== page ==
“discover a large collection of historical Hawaiian and Polynesian objects”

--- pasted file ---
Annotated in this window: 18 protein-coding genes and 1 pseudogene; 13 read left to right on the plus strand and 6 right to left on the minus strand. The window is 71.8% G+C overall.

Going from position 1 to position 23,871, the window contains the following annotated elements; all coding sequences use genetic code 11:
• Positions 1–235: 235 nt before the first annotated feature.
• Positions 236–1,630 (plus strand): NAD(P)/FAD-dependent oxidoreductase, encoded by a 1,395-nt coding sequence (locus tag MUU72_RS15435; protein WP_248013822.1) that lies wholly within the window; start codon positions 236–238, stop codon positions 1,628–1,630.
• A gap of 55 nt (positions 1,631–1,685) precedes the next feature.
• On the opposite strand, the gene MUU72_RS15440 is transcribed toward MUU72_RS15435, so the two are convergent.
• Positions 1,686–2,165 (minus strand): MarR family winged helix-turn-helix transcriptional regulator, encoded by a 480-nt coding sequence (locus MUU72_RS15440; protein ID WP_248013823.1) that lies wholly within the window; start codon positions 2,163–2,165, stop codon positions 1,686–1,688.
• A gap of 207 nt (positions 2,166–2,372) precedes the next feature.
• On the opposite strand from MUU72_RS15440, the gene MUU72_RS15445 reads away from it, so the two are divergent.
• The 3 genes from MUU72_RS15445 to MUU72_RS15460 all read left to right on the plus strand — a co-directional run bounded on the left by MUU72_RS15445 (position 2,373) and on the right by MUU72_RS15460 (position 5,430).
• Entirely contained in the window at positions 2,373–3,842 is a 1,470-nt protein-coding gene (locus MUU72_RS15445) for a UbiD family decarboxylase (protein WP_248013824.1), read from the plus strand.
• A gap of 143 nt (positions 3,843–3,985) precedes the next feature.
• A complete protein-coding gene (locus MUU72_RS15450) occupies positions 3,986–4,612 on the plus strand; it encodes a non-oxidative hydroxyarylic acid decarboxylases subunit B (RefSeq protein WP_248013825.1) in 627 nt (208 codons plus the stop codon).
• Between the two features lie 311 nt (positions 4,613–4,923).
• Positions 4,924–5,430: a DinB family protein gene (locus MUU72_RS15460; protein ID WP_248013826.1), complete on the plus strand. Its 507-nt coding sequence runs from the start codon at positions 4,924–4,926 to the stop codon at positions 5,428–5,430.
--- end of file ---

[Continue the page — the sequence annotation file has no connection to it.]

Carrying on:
In 1821, four intact rooms from an earlier house were transported by ox sled to Salem's fashionable Chestnut Street to form the core of a new Federal-style mansion being constructed by Captain Nathaniel West. Nearly a century later, Anna Phillips bought the house and launched a fourteen-month renovation in the Colonial Revival style. When she, her husband Stephen Willard Phillips, and their five-year-old son moved in, they brought with them a family collection that spans five generations and blossomed during Salem's Great Age of Sail. Phillips House is the only home on historic Chestnut Street open to the public, and it provides a glimpse into the private world of the Phillips family and their domestic staff during the early decades of the twentieth century. The kitchen, pantry, and a domestic staff bedroom, present a rarely seen picture of how the great houses functioned as new technologies were being introduced. The unusual collection on display is representative of the Phillips’ extensive travels and interests. It includes a Hawaiian and Polynesian objects, as well as fine examples of early American furniture, Persian carpets, and an extensive collection of export porcelain. In the carriage house, visitors can view the family's collection of carriages and automobiles that spans nearly a hundred years.
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